In the Works: THE JONESES

The members of an atypical Mississippi family each seek love despite odds seemingly being stacked against them.

Director and cinematographer Moby Longinotto originally began his project as a short documentary. After it screened at notable fests including Hot Docs and Sheffield, he teamed with producer Aviva Wishnow (BLANK CITY) to expand it to feature-length. Joining the pair as associate producer is Jordan Mattos, who served in the same role for the SXSW and Cinema Eye Honor award-winning BILLY THE KID. The film follows the three-member Jones family, who live together in a Mississippi trailer park: Matriarch Jheri Rae, elder son Brad, and junior son Trevor. Complicating things a bit, 70-year-old Jheri Rae started life as the male Jerry, and is the boys’ biological father; 40-year-old Brad suffered brain damage at birth and has been dependent on his parents his whole life; and 34-year old Trevor is a virgin, racked with insecurity. Their small town might not know what to make of them, but they’re not letting that stop their search for partners who can accept them as they are.

With just over a week remaining, the filmmakers’ Kickstarter campaign is just shy of halfway to its goal of $27,500, so there’s still time to consider contributing. To keep updated on the project, check out its Facebook page.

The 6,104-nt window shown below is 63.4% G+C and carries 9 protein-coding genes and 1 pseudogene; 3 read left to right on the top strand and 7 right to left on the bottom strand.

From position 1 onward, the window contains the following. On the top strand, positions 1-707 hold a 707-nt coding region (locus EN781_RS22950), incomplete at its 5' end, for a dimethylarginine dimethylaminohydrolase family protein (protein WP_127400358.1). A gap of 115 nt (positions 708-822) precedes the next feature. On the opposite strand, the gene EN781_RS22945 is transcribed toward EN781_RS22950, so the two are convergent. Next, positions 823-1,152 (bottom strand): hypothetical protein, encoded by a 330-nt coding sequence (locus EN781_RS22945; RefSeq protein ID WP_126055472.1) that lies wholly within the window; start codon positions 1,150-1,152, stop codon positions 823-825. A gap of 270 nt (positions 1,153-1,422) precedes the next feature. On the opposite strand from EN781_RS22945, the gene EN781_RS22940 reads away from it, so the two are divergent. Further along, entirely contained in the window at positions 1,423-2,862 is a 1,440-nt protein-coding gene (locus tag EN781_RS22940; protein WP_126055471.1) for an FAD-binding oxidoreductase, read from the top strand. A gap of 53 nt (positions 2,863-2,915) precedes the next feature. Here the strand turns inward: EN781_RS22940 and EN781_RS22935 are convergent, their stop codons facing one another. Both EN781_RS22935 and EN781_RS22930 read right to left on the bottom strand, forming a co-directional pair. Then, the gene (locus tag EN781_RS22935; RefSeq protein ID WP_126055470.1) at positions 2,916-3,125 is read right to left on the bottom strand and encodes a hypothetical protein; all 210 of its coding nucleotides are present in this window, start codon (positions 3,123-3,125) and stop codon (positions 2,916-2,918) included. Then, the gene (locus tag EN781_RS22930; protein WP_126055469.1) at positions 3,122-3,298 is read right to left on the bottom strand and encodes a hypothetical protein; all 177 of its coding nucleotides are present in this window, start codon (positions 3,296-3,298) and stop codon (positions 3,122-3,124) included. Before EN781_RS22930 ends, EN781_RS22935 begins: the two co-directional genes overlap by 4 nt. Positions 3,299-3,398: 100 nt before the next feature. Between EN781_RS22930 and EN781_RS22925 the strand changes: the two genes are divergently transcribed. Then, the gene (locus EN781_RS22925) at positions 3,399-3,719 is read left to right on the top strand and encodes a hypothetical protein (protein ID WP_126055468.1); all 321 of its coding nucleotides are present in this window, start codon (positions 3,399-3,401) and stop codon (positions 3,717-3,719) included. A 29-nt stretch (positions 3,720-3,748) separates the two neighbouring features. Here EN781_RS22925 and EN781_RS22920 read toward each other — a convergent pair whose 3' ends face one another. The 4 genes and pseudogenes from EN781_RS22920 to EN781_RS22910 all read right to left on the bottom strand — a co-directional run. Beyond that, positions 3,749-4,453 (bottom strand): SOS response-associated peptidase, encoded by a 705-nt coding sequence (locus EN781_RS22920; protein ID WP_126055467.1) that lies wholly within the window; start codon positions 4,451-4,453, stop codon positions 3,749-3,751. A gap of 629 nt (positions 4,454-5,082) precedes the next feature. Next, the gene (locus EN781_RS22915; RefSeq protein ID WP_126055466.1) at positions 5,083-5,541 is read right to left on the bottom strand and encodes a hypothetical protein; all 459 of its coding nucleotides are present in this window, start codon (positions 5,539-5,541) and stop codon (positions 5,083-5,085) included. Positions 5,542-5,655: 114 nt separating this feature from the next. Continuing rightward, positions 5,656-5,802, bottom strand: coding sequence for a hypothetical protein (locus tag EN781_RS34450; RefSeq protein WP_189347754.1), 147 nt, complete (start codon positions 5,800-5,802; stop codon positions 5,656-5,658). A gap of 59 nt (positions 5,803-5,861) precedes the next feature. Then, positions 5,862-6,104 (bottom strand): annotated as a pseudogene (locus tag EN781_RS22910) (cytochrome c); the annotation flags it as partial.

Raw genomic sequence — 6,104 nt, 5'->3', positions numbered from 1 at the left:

Longinotto and Wishnow’s film has some immediately appealing and unusual hooks – it’s not every doc that focuses on a dating senior transgender woman or her socially or mentally challenged offspring. Even so, at its core, the film is about absolutely universal themes – love, relationships, and family. The teaser trailer, and the Kickstarter page, say as much, and leave no doubt that, far from presenting the Jones family as objects of spectacle, they will be treated with respect. Additionally, I’m curious about the role regional specificity and class will play in the doc – it’s one thing to explore transgender stories in major urban centers, and quite another to look at how rural and Southern communities might approach these issues. The same thing could be said for Jheri Rae’s sons and the qualities that mark them as different. The doc looks promising, and I look forward to seeing the feature-length version come together.

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Filed under Documentary, Film, In the Works

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